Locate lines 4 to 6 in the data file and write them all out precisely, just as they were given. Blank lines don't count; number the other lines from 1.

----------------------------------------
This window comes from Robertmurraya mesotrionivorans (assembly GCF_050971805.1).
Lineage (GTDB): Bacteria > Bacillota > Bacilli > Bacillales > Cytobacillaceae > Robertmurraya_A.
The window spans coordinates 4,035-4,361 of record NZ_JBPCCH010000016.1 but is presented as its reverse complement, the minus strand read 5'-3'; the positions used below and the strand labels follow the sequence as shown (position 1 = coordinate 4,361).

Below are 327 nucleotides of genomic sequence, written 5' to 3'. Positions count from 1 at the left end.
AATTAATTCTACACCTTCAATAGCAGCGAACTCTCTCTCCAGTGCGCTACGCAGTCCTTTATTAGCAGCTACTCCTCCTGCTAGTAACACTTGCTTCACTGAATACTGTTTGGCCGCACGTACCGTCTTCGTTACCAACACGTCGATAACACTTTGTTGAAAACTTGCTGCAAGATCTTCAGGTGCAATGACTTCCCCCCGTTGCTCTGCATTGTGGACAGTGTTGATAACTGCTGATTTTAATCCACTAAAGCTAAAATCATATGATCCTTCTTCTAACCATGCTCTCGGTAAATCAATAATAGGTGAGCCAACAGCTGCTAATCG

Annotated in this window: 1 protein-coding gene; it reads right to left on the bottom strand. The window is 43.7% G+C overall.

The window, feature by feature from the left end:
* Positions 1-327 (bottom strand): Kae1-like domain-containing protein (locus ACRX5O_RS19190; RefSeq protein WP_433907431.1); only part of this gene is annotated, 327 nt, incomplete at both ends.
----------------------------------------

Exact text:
Below are 327 nucleotides of genomic sequence, written 5' to 3'. Positions count from 1 at the left end.
AATTAATTCTACACCTTCAATAGCAGCGAACTCTCTCTCCAGTGCGCTACGCAGTCCTTTATTAGCAGCTACTCCTCCTGCTAGTAACACTTGCTTCACTGAATACTGTTTGGCCGCACGTACCGTCTTCGTTACCAACACGTCGATAACACTTTGTTGAAAACTTGCTGCAAGATCTTCAGGTGCAATGACTTCCCCCCGTTGCTCTGCATTGTGGACAGTGTTGATAACTGCTGATTTTAATCCACTAAAGCTAAAATCATATGATCCTTCTTCTAACCATGCTCTCGGTAAATCAATAATAGGTGAGCCAACAGCTGCTAATCG

Annotated in this window: 1 protein-coding gene; it reads right to left on the bottom strand. The window is 43.7% G+C overall.